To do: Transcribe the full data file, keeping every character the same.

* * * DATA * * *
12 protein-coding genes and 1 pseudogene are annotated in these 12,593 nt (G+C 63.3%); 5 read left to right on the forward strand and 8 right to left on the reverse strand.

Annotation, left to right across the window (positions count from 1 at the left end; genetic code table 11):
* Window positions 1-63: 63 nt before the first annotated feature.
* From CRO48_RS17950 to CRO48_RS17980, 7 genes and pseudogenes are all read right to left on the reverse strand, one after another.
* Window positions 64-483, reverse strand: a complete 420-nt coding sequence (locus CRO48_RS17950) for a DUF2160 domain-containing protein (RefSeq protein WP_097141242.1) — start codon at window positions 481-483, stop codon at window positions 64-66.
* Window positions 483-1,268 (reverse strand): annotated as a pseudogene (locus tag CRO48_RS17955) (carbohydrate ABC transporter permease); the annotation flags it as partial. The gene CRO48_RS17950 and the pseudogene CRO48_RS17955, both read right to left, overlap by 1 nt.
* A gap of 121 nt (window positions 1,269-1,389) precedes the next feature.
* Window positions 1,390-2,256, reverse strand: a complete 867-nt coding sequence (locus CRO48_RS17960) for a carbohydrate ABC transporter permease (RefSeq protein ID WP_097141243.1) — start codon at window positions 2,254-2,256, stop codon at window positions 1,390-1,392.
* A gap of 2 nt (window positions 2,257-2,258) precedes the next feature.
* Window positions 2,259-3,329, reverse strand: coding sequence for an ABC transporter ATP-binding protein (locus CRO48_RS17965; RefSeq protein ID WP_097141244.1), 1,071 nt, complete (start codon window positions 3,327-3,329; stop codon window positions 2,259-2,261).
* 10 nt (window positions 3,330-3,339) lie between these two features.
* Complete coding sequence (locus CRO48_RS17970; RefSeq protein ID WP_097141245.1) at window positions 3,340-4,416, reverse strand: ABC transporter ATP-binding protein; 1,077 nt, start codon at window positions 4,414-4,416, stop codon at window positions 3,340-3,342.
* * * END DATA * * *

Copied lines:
12 protein-coding genes and 1 pseudogene are annotated in these 12,593 nt (G+C 63.3%); 5 read left to right on the forward strand and 8 right to left on the reverse strand.

Annotation, left to right across the window (positions count from 1 at the left end; genetic code table 11):
* Window positions 1-63: 63 nt before the first annotated feature.
* From CRO48_RS17950 to CRO48_RS17980, 7 genes and pseudogenes are all read right to left on the reverse strand, one after another.
* Window positions 64-483, reverse strand: a complete 420-nt coding sequence (locus CRO48_RS17950) for a DUF2160 domain-containing protein (RefSeq protein WP_097141242.1) — start codon at window positions 481-483, stop codon at window positions 64-66.
* Window positions 483-1,268 (reverse strand): annotated as a pseudogene (locus tag CRO48_RS17955) (carbohydrate ABC transporter permease); the annotation flags it as partial. The gene CRO48_RS17950 and the pseudogene CRO48_RS17955, both read right to left, overlap by 1 nt.
* A gap of 121 nt (window positions 1,269-1,389) precedes the next feature.
* Window positions 1,390-2,256, reverse strand: a complete 867-nt coding sequence (locus CRO48_RS17960) for a carbohydrate ABC transporter permease (RefSeq protein ID WP_097141243.1) — start codon at window positions 2,254-2,256, stop codon at window positions 1,390-1,392.
* A gap of 2 nt (window positions 2,257-2,258) precedes the next feature.
* Window positions 2,259-3,329, reverse strand: coding sequence for an ABC transporter ATP-binding protein (locus CRO48_RS17965; RefSeq protein ID WP_097141244.1), 1,071 nt, complete (start codon window positions 3,327-3,329; stop codon window positions 2,259-2,261).
* 10 nt (window positions 3,330-3,339) lie between these two features.
* Complete coding sequence (locus CRO48_RS17970; RefSeq protein ID WP_097141245.1) at window positions 3,340-4,416, reverse strand: ABC transporter ATP-binding protein; 1,077 nt, start codon at window positions 4,414-4,416, stop codon at window positions 3,340-3,342.